Expect more record-breaking warm weather this weekend

Jan 26, 2024, 3:08 PM

record-breaking weather...

Overcast sky hangs over Seattle's I-5 highway (Photo: Frank Sumrall, MyNorthwest)

(Photo: Frank Sumrall, MyNorthwest)

Does the weather feel like it is on a yo-yo?

More than a week ago, temperatures across much of Western Washington fell well below freezing.

This week? Temperatures bounced back up to the lower 50s. Average high temperatures in late January are generally in the upper 40s.

Now this weekend and early next week, even warmer air with potential new high-temperature records will spread into Western Washington along with copious amounts of rain. An atmospheric river of warm moist air will impact the region this weekend bringing this above-average weather along with the rest of the West Coast.

More on Seattle weather: The big warm-up will stick

Rain and snow levels

Rain amounts for the next five days will be impressive with much of it falling this weekend. For the coastal region, three to five inches of rain is expected. For the interior lowlands, rain amounts will range from one to four inches. In the mountains, 5-to-10 inches of precipitation is anticipated with the highest amounts in the Olympics and northern half of the Cascades.

Sorry skiers, but snow levels will rise sharply as well. Over the weekend, snow levels should range from 7,000 to 8,000 feet. That means rain in all the Cascades passes.


A number of daily high temperature records will be threatened, tied or broken in the next few days. Here is a list of the current records and the latest forecast high temperature for selected locations across Western Washington.

Saturday, Jan. 27 Sunday, Jan. 28 Monday, Jan. 29 Tuesday, Jan. 30
Seatac’s highs
(year set)
58 degrees (2016) 57 degrees (2018) 60 degrees (1992) 59 degrees (1992)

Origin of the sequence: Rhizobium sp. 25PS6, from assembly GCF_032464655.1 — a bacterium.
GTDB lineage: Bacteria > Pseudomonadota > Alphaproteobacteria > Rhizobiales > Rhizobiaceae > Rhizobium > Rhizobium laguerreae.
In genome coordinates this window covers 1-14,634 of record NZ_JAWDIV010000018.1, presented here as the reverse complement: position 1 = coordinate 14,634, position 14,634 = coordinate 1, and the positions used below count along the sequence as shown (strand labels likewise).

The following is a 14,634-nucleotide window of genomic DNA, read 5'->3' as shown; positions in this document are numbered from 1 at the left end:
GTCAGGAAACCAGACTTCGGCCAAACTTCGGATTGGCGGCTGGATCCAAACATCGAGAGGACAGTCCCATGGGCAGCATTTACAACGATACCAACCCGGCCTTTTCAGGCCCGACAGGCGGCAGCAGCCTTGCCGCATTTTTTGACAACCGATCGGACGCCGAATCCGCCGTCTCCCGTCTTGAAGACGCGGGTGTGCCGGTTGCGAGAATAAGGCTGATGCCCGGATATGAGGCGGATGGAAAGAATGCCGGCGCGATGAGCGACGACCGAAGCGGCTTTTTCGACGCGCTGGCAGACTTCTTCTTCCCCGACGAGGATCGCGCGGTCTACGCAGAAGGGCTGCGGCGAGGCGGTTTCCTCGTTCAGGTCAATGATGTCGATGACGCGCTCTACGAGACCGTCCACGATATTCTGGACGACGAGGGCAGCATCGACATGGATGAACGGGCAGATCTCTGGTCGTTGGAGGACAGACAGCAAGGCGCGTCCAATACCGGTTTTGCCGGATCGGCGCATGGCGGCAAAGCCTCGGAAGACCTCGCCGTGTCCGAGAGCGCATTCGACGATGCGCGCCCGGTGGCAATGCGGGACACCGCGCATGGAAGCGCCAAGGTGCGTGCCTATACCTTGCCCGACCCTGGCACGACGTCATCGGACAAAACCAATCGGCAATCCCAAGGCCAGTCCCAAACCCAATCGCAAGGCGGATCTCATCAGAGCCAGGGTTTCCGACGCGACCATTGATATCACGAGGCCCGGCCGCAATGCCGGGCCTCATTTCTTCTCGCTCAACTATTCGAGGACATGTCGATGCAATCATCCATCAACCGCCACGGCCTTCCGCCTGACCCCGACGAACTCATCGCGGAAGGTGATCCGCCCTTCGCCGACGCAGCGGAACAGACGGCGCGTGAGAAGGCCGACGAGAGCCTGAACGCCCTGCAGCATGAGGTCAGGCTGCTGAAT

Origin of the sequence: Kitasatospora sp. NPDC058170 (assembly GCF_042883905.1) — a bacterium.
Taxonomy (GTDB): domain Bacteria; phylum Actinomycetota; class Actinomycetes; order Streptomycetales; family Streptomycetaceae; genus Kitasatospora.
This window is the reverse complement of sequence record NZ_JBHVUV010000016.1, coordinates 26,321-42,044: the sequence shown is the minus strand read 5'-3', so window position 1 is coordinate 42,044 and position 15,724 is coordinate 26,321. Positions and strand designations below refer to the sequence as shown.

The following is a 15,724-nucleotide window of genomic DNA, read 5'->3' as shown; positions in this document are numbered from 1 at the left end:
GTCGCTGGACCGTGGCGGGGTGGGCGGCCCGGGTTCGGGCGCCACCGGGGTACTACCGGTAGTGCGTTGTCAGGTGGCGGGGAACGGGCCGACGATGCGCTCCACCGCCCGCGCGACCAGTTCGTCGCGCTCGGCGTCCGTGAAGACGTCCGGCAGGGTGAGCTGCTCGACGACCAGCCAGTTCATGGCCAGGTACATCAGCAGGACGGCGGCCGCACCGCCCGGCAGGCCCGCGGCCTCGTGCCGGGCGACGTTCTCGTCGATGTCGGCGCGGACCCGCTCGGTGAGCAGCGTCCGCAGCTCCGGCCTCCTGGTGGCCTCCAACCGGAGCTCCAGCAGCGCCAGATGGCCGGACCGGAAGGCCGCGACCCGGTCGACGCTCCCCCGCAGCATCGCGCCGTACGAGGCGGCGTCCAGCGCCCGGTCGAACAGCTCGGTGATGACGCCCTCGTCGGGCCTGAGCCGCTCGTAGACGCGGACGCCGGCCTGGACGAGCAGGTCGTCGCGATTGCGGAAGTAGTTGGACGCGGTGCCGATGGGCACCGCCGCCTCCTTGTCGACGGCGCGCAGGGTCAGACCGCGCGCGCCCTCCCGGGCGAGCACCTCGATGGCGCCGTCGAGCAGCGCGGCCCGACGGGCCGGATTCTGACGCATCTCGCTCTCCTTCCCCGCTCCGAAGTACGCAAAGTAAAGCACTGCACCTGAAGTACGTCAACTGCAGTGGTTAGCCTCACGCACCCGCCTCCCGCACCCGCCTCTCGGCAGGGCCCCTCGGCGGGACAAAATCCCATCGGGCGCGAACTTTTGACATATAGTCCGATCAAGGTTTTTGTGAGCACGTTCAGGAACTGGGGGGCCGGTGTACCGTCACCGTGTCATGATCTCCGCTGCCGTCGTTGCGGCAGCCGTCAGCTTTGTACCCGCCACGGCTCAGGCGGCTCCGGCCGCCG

Upcoming forecasts 55 degrees 59 degrees 58 degrees 58 degrees


Saturday, Jan. 27 Sunday, Jan. 28 Monday, Jan. 29 Tuesday, Jan. 30
Olympia’s highs
(year set)
60 (1952) 60 (1976) 57 (1960) 56 (1995)
Upcoming forecasts 57 60 59 59


Saturday, Jan. 27 Sunday, Jan. 28 Monday, Jan. 29 Tuesday, Jan. 30
Bellingham’s highs
(year set)
61 (2015) 59 (2016) 62 (1992) 60 (1992)
Upcoming forecasts 54 57 57 55


Saturday, Jan. 27 Sunday, Jan. 28 Monday, Jan. 29 Tuesday, Jan. 30
Hoquiam’s highs
(year set)
56 (1961) 59 (2019) 57 (2015) 59 (1962)
Upcoming forecasts 55 58 57 57


Saturday, Jan. 27 Sunday, Jan. 28 Monday, Jan. 29 Tuesday, Jan. 30
Forks’ highs
(year set)
59 (2022) 59 (1998) 61 (1998) 59 (1993)
Upcoming forecasts 56 59 59 59


The warm rain also means area rivers will respond by rising. Mountain snow melt will play a role, yet studies show that snow melt only contributes up to 15% to river runoff. The mountain snowpack will tend to soak up the rain, creating what many call Cascade concrete.

In addition, heavier rain-soaked mountain snow on steeper slopes can also lead to a greater threat of avalanches, including along Cascade Pass highways. In the lowlands, saturated soils on steeper slopes will likely raise the threat of landslides.

Weather vs climate: What’s the difference? Ted Buehner has the answer.

Looking ahead

This warm wet weather pattern is expected to evolve to a cooler and drier pattern later next week into the following weekend. By that weekend, snow levels should drop to around the Cascade passes and lowland temperatures cool back closer to the first of February averages. Elevated rivers can be expected to recede as well.

Moving into February and March, the latest seasonal weather outlook points to continued solid odds on warmer than average temperatures and tips the chances toward wetter than average, typical El Niño signatures for the Pacific Northwest.

Ted Buehner is the KIRO Newsradio meteorologist. You can read more of Ted’s stories here and follow him on X, formerly known as Twitter here.

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